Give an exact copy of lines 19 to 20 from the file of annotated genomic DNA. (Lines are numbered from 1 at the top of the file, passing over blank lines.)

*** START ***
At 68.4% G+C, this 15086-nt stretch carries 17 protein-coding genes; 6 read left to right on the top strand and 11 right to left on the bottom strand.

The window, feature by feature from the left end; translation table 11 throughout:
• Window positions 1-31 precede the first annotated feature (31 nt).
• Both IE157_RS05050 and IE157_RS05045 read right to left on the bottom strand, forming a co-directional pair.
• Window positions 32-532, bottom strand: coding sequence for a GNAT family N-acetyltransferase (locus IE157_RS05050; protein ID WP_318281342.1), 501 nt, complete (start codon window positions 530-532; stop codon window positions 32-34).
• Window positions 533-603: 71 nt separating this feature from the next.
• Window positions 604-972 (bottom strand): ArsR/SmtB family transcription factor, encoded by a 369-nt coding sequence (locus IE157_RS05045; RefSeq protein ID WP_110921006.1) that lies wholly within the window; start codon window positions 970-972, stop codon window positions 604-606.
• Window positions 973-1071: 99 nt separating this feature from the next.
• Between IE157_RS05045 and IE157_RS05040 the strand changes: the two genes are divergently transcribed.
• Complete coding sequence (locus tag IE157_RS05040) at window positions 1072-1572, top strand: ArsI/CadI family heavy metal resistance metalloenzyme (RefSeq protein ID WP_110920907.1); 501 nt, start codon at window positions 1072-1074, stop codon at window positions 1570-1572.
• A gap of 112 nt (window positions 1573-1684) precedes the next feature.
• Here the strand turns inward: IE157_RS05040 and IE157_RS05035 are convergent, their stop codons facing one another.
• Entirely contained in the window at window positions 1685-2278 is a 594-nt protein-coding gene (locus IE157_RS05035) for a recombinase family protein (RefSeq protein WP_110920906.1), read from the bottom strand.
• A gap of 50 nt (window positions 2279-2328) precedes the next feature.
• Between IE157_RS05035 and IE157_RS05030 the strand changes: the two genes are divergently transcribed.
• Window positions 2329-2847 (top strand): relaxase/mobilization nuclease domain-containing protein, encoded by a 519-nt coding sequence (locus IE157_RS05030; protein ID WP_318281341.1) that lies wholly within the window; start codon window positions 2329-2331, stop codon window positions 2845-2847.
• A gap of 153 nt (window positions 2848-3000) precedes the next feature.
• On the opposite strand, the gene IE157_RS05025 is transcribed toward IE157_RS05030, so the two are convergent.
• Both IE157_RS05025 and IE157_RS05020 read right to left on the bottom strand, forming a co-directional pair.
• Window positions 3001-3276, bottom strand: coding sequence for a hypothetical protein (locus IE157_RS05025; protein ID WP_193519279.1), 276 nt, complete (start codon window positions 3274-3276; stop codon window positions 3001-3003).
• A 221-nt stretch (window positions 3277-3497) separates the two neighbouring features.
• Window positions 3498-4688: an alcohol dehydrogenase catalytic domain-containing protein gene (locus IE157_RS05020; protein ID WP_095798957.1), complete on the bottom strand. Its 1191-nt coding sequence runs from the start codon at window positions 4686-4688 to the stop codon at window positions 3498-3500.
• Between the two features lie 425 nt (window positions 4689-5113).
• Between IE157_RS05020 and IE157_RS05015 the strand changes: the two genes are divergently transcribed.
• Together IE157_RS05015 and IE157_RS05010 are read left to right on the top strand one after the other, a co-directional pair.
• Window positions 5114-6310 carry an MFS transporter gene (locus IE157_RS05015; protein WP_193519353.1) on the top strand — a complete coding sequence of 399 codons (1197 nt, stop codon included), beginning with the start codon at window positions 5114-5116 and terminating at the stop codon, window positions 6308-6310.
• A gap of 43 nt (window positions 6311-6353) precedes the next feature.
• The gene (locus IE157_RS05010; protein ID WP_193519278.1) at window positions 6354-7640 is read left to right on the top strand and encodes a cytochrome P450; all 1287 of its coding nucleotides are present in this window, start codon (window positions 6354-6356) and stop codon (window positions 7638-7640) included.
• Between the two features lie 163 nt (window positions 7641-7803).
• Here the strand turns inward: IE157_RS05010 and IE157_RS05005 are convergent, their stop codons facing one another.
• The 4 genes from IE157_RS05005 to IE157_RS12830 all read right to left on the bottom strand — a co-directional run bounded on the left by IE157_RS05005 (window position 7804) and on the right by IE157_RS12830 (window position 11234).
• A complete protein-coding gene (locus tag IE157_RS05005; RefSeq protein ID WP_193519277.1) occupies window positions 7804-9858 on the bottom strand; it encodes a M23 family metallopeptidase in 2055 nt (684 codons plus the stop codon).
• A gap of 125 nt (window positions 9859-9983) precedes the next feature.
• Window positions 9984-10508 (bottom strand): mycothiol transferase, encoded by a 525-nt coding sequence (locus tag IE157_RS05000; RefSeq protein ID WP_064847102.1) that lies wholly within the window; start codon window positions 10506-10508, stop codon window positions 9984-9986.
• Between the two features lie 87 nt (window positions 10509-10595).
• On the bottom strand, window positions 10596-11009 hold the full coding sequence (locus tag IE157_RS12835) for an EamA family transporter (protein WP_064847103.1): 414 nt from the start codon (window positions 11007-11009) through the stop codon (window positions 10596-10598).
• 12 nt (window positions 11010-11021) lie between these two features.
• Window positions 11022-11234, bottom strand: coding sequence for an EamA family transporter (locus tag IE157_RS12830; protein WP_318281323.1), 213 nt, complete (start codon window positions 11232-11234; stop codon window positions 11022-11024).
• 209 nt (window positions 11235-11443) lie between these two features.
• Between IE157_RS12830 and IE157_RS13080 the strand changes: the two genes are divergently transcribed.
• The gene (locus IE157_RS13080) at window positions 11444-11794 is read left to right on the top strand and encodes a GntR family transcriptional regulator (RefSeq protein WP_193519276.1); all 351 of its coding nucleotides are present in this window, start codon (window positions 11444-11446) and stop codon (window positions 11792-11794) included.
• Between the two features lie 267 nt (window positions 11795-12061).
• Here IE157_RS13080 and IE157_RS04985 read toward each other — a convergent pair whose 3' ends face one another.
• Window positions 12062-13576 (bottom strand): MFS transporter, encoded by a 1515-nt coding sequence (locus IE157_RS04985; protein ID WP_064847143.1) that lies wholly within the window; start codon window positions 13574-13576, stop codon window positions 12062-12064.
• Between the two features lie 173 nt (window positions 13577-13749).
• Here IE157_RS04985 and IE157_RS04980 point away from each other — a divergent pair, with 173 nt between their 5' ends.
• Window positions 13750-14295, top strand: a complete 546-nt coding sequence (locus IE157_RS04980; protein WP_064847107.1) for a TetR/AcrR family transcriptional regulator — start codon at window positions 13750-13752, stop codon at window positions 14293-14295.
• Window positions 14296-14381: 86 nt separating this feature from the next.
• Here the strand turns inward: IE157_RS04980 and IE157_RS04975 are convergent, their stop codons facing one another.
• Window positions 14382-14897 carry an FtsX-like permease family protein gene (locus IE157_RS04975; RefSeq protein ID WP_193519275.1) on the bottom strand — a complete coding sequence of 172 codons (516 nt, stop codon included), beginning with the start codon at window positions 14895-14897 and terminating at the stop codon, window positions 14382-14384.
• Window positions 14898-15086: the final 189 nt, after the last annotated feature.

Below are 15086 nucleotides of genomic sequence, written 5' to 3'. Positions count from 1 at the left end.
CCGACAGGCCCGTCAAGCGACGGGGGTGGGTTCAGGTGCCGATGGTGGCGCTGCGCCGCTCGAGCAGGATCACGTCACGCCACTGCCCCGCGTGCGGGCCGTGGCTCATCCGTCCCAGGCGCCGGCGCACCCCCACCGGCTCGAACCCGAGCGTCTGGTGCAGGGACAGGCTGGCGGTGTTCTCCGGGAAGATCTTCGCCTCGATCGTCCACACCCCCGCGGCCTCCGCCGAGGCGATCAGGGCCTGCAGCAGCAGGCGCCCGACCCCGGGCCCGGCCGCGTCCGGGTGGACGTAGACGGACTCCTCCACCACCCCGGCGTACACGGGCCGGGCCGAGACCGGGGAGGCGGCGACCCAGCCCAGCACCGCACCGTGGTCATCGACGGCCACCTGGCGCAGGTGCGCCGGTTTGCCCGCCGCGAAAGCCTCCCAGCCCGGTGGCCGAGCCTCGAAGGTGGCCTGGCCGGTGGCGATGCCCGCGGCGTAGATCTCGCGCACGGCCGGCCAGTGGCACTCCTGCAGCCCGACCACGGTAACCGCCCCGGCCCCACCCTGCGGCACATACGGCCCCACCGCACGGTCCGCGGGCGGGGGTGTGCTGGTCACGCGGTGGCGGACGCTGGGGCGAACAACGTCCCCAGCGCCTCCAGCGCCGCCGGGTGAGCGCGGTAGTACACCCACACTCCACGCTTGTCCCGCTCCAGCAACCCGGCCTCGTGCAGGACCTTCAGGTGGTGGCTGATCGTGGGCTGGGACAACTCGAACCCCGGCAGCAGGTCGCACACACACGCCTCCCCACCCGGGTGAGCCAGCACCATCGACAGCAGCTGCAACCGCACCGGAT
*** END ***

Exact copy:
• Both IE157_RS05025 and IE157_RS05020 read right to left on the bottom strand, forming a co-directional pair.
• Window positions 3001-3276, bottom strand: coding sequence for a hypothetical protein (locus IE157_RS05025; protein ID WP_193519279.1), 276 nt, complete (start codon window positions 3274-3276; stop codon window positions 3001-3003).